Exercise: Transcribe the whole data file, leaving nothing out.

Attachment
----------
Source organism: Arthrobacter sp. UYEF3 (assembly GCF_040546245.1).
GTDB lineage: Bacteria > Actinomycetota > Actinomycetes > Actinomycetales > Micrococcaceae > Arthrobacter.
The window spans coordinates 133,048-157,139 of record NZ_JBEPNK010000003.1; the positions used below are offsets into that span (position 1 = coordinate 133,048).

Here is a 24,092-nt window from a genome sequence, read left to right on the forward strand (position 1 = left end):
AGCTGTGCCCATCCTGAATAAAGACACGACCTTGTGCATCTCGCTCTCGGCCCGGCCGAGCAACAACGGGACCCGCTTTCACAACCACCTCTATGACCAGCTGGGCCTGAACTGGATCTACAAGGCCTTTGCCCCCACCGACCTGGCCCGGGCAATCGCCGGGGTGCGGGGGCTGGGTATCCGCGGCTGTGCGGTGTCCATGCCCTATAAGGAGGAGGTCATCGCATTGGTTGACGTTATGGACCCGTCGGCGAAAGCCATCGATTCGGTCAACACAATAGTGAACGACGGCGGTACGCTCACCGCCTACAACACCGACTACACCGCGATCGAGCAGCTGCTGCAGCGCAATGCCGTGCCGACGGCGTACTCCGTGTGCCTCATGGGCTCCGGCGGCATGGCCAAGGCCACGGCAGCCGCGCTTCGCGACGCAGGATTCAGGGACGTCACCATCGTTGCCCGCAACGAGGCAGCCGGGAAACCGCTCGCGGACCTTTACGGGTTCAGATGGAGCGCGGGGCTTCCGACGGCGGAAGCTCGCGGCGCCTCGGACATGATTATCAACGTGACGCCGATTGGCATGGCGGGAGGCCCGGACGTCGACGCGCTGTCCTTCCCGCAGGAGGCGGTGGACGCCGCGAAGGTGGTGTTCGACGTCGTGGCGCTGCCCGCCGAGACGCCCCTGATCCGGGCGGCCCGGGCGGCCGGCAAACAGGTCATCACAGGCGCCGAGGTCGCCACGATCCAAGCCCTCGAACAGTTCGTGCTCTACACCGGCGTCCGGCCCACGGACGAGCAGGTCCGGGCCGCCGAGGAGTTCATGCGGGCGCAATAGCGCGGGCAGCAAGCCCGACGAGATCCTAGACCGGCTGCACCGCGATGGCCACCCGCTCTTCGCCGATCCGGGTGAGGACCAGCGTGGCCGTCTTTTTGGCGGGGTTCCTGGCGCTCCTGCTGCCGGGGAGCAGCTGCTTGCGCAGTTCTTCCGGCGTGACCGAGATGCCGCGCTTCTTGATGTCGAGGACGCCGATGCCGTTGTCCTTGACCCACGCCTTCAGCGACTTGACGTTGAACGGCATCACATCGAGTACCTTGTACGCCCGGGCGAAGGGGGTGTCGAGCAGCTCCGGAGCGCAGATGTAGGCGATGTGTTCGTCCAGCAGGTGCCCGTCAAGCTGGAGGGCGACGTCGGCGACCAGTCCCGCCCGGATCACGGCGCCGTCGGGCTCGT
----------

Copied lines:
Source organism: Arthrobacter sp. UYEF3 (assembly GCF_040546245.1).
GTDB lineage: Bacteria > Actinomycetota > Actinomycetes > Actinomycetales > Micrococcaceae > Arthrobacter.
The window spans coordinates 133,048-157,139 of record NZ_JBEPNK010000003.1; the positions used below are offsets into that span (position 1 = coordinate 133,048).

Here is a 24,092-nt window from a genome sequence, read left to right on the forward strand (position 1 = left end):
AGCTGTGCCCATCCTGAATAAAGACACGACCTTGTGCATCTCGCTCTCGGCCCGGCCGAGCAACAACGGGACCCGCTTTCACAACCACCTCTATGACCAGCTGGGCCTGAACTGGATCTACAAGGCCTTTGCCCCCACCGACCTGGCCCGGGCAATCGCCGGGGTGCGGGGGCTGGGTATCCGCGGCTGTGCGGTGTCCATGCCCTATAAGGAGGAGGTCATCGCATTGGTTGACGTTATGGACCCGTCGGCGAAAGCCATCGATTCGGTCAACACAATAGTGAACGACGGCGGTACGCTCACCGCCTACAACACCGACTACACCGCGATCGAGCAGCTGCTGCAGCGCAATGCCGTGCCGACGGCGTACTCCGTGTGCCTCATGGGCTCCGGCGGCATGGCCAAGGCCACGGCAGCCGCGCTTCGCGACGCAGGATTCAGGGACGTCACCATCGTTGCCCGCAACGAGGCAGCCGGGAAACCGCTCGCGGACCTTTACGGGTTCAGATGGAGCGCGGGGCTTCCGACGGCGGAAGCTCGCGGCGCCTCGGACATGATTATCAACGTGACGCCGATTGGCATGGCGGGAGGCCCGGACGTCGACGCGCTGTCCTTCCCGCAGGAGGCGGTGGACGCCGCGAAGGTGGTGTTCGACGTCGTGGCGCTGCCCGCCGAGACGCCCCTGATCCGGGCGGCCCGGGCGGCCGGCAAACAGGTCATCACAGGCGCCGAGGTCGCCACGATCCAAGCCCTCGAACAGTTCGTGCTCTACACCGGCGTCCGGCCCACGGACGAGCAGGTCCGGGCCGCCGAGGAGTTCATGCGGGCGCAATAGCGCGGGCAGCAAGCCCGACGAGATCCTAGACCGGCTGCACCGCGATGGCCACCCGCTCTTCGCCGATCCGGGTGAGGACCAGCGTGGCCGTCTTTTTGGCGGGGTTCCTGGCGCTCCTGCTGCCGGGGAGCAGCTGCTTGCGCAGTTCTTCCGGCGTGACCGAGATGCCGCGCTTCTTGATGTCGAGGACGCCGATGCCGTTGTCCTTGACCCACGCCTTCAGCGACTTGACGTTGAACGGCATCACATCGAGTACCTTGTACGCCCGGGCGAAGGGGGTGTCGAGCAGCTCCGGAGCGCAGATGTAGGCGATGTGTTCGTCCAGCAGGTGCCCGTCAAGCTGGAGGGCGACGTCGGCGACCAGTCCCGCCCGGATCACGGCGCCGTCGGGCTCGT